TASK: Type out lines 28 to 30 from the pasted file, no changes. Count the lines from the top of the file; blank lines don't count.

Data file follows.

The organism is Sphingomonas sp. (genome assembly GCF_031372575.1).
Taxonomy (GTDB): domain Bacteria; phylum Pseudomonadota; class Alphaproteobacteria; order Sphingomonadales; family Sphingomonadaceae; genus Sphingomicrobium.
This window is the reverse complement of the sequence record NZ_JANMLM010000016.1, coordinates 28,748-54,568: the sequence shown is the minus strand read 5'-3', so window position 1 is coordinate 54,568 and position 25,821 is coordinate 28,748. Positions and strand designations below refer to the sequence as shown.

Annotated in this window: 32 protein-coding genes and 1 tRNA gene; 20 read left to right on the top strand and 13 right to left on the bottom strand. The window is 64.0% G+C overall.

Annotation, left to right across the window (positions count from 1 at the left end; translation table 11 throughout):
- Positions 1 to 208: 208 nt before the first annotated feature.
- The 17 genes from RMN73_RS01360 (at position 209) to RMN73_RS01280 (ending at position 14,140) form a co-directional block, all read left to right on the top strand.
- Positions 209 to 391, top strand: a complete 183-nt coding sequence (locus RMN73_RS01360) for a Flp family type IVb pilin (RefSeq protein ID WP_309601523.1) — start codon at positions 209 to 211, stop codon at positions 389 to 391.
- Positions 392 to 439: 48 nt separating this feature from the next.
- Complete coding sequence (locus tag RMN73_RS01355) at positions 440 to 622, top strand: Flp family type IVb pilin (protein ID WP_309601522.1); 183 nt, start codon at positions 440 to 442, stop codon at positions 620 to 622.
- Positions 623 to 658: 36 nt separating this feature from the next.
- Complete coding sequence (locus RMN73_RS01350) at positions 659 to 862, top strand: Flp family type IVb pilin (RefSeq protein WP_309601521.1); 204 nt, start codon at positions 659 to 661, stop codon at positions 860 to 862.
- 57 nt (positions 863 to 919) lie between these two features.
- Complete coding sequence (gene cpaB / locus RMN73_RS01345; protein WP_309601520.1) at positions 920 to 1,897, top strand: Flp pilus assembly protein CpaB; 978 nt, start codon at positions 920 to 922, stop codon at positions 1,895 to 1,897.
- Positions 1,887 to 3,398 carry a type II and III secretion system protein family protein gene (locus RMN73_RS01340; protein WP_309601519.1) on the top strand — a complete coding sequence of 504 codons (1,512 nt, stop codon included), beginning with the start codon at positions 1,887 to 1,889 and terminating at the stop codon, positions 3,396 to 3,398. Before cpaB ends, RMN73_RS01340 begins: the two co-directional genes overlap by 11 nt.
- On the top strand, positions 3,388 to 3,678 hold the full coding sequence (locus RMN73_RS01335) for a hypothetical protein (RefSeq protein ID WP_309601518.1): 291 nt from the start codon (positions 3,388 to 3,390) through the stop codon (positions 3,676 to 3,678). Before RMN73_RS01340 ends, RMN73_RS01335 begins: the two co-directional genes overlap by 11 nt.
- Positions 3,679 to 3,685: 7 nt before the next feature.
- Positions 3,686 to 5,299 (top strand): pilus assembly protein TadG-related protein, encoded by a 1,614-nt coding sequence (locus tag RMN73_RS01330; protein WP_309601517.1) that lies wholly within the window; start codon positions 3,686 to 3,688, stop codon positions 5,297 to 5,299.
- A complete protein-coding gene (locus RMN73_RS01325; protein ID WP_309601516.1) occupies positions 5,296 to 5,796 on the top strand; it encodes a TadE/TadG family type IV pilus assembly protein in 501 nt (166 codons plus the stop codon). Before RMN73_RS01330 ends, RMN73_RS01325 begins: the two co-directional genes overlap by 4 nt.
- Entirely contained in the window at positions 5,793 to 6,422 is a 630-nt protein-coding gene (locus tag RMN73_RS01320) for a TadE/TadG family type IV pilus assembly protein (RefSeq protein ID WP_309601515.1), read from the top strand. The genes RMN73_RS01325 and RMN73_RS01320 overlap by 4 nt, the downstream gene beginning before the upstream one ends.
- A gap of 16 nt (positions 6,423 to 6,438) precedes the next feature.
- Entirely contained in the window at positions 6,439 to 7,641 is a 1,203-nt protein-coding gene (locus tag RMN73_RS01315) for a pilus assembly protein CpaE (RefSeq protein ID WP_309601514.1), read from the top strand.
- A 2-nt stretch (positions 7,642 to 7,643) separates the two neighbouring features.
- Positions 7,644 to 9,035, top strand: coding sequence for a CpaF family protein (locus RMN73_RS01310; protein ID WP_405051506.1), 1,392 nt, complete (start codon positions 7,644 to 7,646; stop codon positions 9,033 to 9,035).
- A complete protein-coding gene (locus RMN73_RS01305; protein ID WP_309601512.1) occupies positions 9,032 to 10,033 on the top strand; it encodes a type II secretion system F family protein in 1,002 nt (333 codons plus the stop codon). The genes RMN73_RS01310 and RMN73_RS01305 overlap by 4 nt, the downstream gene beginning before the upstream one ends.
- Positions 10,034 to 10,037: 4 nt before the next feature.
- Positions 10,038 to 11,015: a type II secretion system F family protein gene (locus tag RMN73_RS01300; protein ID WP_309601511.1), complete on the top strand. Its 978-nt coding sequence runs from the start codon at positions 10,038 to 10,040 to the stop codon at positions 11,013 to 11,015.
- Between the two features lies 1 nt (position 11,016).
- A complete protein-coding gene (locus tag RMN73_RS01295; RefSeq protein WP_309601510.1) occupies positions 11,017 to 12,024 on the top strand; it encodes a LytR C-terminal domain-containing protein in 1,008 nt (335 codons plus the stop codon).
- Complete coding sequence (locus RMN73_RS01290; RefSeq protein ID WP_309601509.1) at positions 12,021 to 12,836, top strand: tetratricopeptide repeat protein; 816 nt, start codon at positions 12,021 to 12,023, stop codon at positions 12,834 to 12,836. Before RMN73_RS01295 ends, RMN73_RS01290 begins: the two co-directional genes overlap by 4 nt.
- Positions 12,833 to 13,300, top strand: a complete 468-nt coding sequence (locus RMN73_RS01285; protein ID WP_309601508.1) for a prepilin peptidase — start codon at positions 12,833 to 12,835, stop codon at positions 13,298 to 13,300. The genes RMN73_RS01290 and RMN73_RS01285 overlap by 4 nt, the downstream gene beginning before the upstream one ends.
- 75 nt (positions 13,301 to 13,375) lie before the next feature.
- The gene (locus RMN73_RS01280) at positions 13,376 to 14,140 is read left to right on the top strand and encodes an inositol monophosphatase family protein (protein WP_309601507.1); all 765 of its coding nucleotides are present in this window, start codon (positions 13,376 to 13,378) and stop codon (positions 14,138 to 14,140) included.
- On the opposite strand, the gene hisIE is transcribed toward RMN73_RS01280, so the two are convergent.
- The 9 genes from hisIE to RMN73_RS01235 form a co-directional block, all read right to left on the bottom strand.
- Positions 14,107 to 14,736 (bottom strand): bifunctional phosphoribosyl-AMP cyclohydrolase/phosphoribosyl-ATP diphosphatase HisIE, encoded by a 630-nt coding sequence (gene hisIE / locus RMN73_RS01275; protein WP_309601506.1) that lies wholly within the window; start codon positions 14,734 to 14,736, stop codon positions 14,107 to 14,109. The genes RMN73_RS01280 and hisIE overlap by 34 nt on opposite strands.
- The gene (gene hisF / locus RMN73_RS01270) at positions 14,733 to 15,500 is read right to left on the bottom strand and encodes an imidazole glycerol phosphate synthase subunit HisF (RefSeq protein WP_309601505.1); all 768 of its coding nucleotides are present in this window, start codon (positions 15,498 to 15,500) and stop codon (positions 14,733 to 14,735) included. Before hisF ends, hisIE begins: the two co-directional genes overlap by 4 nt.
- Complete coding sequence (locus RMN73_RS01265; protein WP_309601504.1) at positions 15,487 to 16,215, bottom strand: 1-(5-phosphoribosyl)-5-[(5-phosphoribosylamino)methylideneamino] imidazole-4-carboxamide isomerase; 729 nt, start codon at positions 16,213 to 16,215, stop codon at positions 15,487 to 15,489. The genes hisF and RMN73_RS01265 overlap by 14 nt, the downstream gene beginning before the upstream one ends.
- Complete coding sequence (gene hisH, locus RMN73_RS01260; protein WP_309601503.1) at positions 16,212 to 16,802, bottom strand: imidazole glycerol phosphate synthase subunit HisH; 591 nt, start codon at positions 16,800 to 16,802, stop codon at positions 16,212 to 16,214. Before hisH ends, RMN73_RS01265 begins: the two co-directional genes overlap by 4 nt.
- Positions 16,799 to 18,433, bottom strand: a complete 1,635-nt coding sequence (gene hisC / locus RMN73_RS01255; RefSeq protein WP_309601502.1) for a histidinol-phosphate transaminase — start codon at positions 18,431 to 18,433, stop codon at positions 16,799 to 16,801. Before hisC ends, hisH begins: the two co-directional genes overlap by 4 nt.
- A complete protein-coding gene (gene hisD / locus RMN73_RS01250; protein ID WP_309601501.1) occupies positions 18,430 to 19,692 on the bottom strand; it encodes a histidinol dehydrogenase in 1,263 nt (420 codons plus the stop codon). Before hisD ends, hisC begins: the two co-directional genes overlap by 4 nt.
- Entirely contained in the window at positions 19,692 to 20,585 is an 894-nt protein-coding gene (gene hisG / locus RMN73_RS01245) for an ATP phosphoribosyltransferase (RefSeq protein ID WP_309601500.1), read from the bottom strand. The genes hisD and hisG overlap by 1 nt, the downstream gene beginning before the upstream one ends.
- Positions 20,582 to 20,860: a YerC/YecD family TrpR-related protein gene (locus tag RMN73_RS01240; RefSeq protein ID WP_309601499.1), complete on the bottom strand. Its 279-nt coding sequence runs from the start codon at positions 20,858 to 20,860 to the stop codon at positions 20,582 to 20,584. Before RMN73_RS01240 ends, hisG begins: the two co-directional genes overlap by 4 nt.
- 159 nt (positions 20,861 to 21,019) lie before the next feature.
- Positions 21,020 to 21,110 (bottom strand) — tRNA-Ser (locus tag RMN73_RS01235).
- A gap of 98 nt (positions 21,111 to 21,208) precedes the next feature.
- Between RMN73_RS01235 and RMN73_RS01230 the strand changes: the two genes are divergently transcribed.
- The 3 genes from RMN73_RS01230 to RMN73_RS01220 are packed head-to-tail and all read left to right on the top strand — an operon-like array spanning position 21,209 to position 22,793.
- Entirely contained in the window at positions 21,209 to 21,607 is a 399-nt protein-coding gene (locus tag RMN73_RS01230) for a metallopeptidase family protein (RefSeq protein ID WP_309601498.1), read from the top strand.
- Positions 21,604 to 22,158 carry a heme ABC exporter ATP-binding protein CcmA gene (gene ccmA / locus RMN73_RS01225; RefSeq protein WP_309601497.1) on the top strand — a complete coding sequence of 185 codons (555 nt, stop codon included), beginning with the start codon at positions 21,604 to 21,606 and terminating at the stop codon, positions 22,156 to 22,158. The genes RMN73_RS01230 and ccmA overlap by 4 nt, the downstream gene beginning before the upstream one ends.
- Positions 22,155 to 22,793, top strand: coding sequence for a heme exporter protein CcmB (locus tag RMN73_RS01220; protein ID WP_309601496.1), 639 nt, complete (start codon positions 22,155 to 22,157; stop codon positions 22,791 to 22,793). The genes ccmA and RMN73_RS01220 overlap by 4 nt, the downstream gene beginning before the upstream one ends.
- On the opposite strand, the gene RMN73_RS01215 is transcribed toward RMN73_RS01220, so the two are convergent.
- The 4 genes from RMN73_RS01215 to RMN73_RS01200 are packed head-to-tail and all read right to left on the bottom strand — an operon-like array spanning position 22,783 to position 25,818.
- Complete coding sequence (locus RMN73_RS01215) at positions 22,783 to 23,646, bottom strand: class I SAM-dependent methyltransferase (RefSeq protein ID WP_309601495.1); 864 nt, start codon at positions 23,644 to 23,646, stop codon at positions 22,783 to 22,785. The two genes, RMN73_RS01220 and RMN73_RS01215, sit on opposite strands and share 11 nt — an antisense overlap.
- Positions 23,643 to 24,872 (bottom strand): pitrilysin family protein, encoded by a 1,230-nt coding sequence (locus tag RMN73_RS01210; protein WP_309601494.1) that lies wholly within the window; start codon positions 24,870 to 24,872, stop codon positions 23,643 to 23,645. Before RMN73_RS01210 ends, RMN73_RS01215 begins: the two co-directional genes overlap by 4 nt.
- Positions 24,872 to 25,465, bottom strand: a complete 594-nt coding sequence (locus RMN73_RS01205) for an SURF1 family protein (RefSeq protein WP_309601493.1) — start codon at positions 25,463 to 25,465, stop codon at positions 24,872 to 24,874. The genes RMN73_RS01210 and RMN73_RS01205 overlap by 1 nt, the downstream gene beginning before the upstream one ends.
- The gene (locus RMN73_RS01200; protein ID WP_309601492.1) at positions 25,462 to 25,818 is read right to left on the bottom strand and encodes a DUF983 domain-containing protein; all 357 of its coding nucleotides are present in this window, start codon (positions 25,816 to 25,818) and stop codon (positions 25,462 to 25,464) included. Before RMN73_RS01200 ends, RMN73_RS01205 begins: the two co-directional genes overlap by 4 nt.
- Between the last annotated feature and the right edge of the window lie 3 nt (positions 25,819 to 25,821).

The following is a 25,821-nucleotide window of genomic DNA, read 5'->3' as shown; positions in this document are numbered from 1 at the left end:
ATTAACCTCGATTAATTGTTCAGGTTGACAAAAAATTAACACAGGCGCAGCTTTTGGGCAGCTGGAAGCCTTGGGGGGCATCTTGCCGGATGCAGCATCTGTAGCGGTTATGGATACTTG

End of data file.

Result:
- Between the two features lies 1 nt (position 11,016).
- A complete protein-coding gene (locus tag RMN73_RS01295; RefSeq protein WP_309601510.1) occupies positions 11,017 to 12,024 on the top strand; it encodes a LytR C-terminal domain-containing protein in 1,008 nt (335 codons plus the stop codon).
- Complete coding sequence (locus RMN73_RS01290; RefSeq protein ID WP_309601509.1) at positions 12,021 to 12,836, top strand: tetratricopeptide repeat protein; 816 nt, start codon at positions 12,021 to 12,023, stop codon at positions 12,834 to 12,836. Before RMN73_RS01295 ends, RMN73_RS01290 begins: the two co-directional genes overlap by 4 nt.